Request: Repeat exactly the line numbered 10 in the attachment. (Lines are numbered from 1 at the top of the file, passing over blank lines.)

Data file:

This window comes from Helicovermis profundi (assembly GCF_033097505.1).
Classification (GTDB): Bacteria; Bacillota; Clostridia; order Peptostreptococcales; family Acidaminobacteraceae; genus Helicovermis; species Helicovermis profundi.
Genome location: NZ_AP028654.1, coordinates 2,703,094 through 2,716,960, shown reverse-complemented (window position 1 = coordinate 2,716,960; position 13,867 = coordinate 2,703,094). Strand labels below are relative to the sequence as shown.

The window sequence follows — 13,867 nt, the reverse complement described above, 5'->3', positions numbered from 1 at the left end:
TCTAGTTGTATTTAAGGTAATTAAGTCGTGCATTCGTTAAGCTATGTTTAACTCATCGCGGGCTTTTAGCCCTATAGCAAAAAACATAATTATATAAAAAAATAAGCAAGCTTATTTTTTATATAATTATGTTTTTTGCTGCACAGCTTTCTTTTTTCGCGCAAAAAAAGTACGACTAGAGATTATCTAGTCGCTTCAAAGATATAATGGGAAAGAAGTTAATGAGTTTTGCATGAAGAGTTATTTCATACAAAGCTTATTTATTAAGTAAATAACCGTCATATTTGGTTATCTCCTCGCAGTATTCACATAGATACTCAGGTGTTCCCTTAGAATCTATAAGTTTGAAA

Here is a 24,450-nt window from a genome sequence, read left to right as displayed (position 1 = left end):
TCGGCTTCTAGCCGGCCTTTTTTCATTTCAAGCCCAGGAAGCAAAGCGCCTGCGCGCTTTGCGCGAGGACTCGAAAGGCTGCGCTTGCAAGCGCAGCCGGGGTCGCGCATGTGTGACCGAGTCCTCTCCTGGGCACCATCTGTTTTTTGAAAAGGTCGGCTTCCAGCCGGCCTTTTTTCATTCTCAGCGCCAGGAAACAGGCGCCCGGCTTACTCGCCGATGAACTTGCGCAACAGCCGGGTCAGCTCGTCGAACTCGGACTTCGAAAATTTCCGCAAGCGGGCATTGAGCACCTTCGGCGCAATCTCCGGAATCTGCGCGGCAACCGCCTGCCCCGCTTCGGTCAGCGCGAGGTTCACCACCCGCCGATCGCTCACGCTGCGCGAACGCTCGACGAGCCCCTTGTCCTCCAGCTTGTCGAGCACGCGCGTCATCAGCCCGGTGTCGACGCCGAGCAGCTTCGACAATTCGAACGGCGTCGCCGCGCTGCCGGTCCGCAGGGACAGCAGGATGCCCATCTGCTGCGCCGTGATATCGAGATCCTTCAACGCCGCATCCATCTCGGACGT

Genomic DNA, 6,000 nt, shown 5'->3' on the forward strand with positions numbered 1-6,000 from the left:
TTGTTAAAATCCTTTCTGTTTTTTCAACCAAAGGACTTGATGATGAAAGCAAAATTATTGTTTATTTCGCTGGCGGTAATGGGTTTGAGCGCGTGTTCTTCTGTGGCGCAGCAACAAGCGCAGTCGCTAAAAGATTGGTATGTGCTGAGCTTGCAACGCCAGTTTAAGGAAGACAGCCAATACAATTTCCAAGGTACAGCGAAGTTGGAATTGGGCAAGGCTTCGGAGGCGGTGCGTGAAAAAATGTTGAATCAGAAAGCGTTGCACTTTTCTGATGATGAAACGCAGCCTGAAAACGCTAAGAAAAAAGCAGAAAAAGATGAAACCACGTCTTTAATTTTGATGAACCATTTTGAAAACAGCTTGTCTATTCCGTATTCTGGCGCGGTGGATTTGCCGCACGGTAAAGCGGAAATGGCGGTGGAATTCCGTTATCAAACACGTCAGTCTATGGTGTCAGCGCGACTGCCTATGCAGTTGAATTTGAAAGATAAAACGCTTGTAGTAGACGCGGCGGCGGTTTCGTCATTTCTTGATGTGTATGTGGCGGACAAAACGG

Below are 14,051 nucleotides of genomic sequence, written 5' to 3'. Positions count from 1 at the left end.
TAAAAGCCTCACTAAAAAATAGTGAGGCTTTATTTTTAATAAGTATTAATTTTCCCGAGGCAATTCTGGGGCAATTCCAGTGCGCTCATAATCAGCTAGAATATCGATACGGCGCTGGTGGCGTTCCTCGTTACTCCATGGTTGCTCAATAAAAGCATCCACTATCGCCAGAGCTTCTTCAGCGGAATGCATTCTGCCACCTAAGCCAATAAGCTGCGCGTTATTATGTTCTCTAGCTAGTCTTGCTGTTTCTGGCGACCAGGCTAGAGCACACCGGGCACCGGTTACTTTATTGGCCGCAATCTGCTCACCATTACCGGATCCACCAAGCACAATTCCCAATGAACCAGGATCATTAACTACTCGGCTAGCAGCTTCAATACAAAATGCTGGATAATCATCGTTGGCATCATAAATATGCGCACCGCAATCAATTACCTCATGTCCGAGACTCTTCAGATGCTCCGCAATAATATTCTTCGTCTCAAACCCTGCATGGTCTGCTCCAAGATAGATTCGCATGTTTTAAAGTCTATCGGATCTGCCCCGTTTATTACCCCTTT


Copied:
Below are 14,051 nucleotides of genomic sequence, written 5' to 3'. Positions count from 1 at the left end.